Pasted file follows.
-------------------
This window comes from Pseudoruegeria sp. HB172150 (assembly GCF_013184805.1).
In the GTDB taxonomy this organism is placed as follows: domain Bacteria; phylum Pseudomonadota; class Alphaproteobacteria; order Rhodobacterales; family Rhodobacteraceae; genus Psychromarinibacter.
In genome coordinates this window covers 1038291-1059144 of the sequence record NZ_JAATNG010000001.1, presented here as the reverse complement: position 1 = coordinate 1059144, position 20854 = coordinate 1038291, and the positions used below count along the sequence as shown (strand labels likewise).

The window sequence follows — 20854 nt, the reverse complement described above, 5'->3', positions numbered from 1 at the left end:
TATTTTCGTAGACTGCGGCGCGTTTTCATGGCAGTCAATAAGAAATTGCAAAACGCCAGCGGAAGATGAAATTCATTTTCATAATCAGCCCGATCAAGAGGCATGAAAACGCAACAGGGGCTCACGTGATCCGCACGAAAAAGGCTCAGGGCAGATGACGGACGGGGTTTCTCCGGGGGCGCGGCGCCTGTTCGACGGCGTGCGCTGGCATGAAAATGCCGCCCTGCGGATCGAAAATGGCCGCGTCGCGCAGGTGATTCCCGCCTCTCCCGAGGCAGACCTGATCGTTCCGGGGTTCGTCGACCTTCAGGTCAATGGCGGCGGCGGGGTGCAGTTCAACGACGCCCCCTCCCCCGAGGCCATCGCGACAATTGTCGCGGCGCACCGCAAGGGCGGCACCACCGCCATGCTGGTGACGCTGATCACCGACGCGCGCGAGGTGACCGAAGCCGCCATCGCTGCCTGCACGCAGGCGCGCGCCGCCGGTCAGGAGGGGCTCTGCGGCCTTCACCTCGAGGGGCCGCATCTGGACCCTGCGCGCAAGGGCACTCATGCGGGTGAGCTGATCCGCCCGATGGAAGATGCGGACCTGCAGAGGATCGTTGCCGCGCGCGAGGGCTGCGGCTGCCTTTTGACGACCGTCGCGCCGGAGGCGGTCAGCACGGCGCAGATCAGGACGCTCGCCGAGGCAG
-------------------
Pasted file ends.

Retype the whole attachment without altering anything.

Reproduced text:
This window comes from Pseudoruegeria sp. HB172150 (assembly GCF_013184805.1).
In the GTDB taxonomy this organism is placed as follows: domain Bacteria; phylum Pseudomonadota; class Alphaproteobacteria; order Rhodobacterales; family Rhodobacteraceae; genus Psychromarinibacter.
In genome coordinates this window covers 1038291-1059144 of the sequence record NZ_JAATNG010000001.1, presented here as the reverse complement: position 1 = coordinate 1059144, position 20854 = coordinate 1038291, and the positions used below count along the sequence as shown (strand labels likewise).

The window sequence follows — 20854 nt, the reverse complement described above, 5'->3', positions numbered from 1 at the left end:
TATTTTCGTAGACTGCGGCGCGTTTTCATGGCAGTCAATAAGAAATTGCAAAACGCCAGCGGAAGATGAAATTCATTTTCATAATCAGCCCGATCAAGAGGCATGAAAACGCAACAGGGGCTCACGTGATCCGCACGAAAAAGGCTCAGGGCAGATGACGGACGGGGTTTCTCCGGGGGCGCGGCGCCTGTTCGACGGCGTGCGCTGGCATGAAAATGCCGCCCTGCGGATCGAAAATGGCCGCGTCGCGCAGGTGATTCCCGCCTCTCCCGAGGCAGACCTGATCGTTCCGGGGTTCGTCGACCTTCAGGTCAATGGCGGCGGCGGGGTGCAGTTCAACGACGCCCCCTCCCCCGAGGCCATCGCGACAATTGTCGCGGCGCACCGCAAGGGCGGCACCACCGCCATGCTGGTGACGCTGATCACCGACGCGCGCGAGGTGACCGAAGCCGCCATCGCTGCCTGCACGCAGGCGCGCGCCGCCGGTCAGGAGGGGCTCTGCGGCCTTCACCTCGAGGGGCCGCATCTGGACCCTGCGCGCAAGGGCACTCATGCGGGTGAGCTGATCCGCCCGATGGAAGATGCGGACCTGCAGAGGATCGTTGCCGCGCGCGAGGGCTGCGGCTGCCTTTTGACGACCGTCGCGCCGGAGGCGGTCAGCACGGCGCAGATCAGGACGCTCGCCGAGGCAG